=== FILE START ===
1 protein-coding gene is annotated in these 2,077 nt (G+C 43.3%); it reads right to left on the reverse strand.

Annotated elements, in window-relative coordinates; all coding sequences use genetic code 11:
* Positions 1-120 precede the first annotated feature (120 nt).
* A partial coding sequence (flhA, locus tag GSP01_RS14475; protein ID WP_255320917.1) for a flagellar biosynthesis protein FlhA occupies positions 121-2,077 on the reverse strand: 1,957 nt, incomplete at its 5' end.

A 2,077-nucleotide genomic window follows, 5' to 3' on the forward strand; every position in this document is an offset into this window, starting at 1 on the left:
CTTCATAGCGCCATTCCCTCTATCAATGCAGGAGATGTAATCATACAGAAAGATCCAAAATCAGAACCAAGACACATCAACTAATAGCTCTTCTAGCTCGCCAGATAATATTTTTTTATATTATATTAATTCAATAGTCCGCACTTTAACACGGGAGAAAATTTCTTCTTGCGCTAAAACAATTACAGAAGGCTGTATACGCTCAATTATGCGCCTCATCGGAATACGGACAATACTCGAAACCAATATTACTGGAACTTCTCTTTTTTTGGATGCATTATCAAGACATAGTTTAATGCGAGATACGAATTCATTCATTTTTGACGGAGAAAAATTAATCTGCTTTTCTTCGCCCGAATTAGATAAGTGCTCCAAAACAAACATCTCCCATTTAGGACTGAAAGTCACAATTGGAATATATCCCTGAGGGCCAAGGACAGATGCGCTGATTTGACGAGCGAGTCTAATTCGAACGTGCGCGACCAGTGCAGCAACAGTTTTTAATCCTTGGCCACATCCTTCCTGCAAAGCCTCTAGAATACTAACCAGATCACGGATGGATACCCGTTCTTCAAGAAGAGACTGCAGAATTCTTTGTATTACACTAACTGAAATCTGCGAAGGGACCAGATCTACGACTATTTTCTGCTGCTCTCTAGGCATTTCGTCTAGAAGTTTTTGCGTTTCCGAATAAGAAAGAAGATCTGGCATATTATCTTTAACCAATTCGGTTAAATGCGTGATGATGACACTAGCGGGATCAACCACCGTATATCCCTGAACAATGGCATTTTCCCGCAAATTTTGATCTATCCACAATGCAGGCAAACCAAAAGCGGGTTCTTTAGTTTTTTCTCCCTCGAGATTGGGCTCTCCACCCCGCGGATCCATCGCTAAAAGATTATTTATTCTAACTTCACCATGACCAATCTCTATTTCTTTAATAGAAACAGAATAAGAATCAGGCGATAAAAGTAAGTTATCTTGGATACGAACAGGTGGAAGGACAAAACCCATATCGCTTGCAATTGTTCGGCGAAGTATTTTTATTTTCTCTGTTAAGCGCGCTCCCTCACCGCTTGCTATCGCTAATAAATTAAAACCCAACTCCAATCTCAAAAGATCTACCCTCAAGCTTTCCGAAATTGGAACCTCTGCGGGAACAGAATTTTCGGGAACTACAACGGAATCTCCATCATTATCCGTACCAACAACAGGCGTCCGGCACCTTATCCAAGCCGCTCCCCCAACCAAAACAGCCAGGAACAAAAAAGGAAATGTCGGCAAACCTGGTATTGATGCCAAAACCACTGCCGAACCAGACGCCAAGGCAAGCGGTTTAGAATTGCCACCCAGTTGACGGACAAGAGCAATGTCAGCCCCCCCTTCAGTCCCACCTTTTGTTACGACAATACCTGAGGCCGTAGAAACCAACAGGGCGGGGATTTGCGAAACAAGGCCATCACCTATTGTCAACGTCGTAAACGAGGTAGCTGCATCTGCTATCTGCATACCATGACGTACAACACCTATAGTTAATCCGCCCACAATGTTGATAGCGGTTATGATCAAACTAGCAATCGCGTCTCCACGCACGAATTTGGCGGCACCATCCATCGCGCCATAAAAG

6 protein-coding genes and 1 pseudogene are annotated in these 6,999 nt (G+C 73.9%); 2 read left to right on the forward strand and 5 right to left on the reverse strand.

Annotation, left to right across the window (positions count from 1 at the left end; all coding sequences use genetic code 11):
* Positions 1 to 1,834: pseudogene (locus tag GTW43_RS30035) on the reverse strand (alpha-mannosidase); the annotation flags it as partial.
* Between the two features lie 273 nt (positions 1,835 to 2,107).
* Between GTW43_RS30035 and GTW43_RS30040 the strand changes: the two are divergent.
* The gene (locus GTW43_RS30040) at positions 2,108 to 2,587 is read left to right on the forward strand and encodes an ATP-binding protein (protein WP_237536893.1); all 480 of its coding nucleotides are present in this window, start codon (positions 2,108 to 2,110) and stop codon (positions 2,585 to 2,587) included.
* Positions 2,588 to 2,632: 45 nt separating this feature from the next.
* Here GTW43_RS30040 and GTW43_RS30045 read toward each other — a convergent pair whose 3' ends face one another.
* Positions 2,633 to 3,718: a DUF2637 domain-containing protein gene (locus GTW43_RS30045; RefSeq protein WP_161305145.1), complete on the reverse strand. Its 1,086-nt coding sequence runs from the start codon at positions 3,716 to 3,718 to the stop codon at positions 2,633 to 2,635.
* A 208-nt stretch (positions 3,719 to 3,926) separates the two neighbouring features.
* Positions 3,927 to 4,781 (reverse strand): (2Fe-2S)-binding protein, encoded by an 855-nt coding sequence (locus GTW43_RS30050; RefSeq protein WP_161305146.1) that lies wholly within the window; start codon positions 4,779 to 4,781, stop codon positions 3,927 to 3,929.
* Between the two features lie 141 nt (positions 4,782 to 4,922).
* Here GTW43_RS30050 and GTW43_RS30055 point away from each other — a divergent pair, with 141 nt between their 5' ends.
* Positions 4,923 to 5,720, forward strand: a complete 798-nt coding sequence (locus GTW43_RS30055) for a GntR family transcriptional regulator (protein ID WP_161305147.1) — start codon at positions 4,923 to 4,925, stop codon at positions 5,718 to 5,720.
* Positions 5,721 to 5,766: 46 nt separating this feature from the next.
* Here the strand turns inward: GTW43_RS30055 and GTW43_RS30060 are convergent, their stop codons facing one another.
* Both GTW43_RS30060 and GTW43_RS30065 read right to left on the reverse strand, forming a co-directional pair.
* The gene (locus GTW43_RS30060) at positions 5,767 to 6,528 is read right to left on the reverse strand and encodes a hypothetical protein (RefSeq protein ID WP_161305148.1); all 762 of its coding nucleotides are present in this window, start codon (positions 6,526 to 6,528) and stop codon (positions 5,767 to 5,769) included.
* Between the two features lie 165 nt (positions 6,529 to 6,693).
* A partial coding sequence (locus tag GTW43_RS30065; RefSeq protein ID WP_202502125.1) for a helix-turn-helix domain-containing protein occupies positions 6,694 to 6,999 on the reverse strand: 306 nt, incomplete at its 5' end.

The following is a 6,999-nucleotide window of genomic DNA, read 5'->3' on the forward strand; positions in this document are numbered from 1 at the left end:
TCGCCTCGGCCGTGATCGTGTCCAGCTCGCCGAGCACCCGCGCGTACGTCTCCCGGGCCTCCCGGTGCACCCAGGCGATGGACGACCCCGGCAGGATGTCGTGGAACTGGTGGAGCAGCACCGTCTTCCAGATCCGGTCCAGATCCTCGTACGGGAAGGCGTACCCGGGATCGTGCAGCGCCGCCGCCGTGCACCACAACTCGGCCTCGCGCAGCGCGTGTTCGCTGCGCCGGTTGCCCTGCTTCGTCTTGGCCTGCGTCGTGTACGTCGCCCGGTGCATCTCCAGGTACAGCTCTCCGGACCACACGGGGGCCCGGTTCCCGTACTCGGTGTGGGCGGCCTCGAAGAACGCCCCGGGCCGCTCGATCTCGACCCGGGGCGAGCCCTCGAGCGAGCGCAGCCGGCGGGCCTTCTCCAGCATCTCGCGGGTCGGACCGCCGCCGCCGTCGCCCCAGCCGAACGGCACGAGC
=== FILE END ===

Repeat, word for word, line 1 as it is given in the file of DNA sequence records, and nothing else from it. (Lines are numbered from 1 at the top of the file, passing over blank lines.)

1 protein-coding gene is annotated in these 2,077 nt (G+C 43.3%); it reads right to left on the reverse strand.